Why Millennials Need to Vote Now More Than Ever
The 2018 Midterms are just around the corner and now more than ever, Americans are feeling empowered to vote. No matter where you fall on the political spectrum there is one thing we need to agree on: casting your ballot does matter.
Since the 2016 elections, we've seen a staggering increase in political involvement, but the U.S. still trails in voter turnout. According to recent data from the U.S. Census, voter turnout in the U.S. is among the lowest in developed Nations and the numbers are even lower among millennials.
It's no secret that young voters don't show up to the polls. For decades, young Americans have notoriously conveyed a lack of interest in civic engagement, but for the first time in 40 years millennials will pass baby boomers as the largest group eligible to vote. This could mean a major shift in our political makeup, but that's only if we see more young people casting ballots today.
Chaffey student George Amaya admitted he hadn't studied his ballot yet but planned to be informed by the time midterms roll around.
"I definitely didn’t want to go into this midterm election ignorant considering there are a lot more propositions that’ll affect my community more directly than the presidential election," Amaya said.
When we re-elected President Obama in 2012, 59% of Americans eligible to vote admitted they didn't because "nothing ever gets done". In a recent survey, they also justified not voting because "their vote doesn't count", and the government's "too corrupt" to change.
Whatever your excuses are—they are not good enough. Millennials fail to realize that there is strength in numbers. Our voices can and will be heard if we ban together in unity.
The United States is no stranger to the oppression of minorities. Those who came before us fought tirelessly to obtain the right to vote and, quite frankly, the right to live. Today we still see the rights of Americans being stripped away. Just recently the Trump administration made efforts to eradicate the Trans community when they sent out a memo that classified gender as something determined by genitalia at birth. A statement that only perpetuates the violence committed against them.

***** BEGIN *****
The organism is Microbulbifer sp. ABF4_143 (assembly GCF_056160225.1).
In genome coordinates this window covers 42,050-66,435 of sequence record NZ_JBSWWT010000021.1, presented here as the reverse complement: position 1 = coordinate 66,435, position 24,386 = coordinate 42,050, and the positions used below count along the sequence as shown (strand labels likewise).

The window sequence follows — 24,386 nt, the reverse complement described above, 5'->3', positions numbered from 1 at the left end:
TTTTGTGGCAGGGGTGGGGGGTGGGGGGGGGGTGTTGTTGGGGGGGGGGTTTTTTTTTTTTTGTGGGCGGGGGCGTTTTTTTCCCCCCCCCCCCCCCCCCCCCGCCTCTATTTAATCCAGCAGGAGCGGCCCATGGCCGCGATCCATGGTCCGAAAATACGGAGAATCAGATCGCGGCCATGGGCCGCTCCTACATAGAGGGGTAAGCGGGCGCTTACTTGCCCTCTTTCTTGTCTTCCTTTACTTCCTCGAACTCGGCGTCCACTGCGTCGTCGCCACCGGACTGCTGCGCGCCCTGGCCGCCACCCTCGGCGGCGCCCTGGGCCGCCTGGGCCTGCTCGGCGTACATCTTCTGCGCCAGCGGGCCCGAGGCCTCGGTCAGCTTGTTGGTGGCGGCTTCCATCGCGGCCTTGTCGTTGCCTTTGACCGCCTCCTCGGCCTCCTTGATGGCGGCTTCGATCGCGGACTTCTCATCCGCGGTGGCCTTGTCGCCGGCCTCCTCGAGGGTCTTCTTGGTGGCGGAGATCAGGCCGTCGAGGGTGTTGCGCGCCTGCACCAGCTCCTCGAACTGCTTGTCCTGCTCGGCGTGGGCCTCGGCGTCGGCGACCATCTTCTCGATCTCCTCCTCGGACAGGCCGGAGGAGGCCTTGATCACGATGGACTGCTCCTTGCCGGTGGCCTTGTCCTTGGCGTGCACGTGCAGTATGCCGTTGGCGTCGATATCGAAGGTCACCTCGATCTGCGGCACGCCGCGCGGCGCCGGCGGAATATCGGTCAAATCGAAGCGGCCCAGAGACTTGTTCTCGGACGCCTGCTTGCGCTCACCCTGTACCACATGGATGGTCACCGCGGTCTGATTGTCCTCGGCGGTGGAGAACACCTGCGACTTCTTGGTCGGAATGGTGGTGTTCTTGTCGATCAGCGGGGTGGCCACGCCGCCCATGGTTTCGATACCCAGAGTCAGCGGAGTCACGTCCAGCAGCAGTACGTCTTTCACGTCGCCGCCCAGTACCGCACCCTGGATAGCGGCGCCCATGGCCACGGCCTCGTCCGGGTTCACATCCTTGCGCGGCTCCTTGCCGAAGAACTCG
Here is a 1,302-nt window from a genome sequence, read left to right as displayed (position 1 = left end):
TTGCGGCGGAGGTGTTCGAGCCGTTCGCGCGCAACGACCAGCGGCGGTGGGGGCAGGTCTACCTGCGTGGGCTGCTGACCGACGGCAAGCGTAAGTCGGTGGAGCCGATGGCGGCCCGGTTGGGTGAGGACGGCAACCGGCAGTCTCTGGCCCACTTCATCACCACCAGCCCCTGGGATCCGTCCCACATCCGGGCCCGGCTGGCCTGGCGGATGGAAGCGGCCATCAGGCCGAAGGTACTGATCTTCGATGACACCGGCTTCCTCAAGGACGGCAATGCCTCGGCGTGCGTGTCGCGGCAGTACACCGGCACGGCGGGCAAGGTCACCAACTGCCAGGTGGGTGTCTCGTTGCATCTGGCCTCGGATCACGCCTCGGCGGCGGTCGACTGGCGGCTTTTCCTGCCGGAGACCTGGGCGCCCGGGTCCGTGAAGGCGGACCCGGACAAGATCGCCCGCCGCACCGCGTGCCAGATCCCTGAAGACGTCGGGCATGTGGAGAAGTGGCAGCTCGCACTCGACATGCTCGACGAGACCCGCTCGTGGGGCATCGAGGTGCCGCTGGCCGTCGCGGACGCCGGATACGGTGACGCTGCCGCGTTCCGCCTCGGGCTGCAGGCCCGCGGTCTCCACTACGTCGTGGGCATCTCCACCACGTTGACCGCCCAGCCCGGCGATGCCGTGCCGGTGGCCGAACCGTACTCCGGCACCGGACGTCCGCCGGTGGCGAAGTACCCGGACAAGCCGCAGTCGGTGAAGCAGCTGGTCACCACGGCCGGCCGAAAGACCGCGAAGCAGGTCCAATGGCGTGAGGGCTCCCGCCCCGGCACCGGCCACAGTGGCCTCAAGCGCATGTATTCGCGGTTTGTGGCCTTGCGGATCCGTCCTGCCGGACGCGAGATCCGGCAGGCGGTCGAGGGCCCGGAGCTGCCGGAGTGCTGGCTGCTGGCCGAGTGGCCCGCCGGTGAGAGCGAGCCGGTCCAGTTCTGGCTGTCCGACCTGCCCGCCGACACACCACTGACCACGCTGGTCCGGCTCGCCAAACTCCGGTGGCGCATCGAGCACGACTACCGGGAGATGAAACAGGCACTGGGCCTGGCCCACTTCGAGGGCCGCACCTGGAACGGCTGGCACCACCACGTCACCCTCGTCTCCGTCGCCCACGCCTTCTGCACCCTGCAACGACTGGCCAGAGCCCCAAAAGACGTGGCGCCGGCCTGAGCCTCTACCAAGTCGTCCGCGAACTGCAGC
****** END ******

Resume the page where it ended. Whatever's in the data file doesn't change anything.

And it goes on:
Moreover, we have witnessed a number of videos go viral of police officers killing unarmed people of color. An issue we have begun to sweep under the rug because we can't find politicians who are willing to hold the police accountable for their actions. If young voters do not show up the polls on Tuesday these injustices will continue to get worse.
"It’s my right to vote, and at one point in time it wasn’t," said Chaffey student Haley Ramsdell. "I want to be able to make a difference and change the world we live in, and I can’t do that by sitting back and watching a generation before me make decisions that affect my life more than their own."
This election isn't about whether or not you're "into politics", it's about how much you care about your future. If you've ever worried about access to health care, tuition expenses, climate change or even the potholes in your city then you need to go out and vote. Even if ballot language intimidates you, don't let that deter you from doing your research, and submitting your ballot. There are several online resources that can help you break down propositions that are admittedly a bit confusing.
Remember that your voice counts. When you discuss politics with your friends and family, hold them accountable for the role they play in your future when they decide not to vote. Most importantly, get out and vote.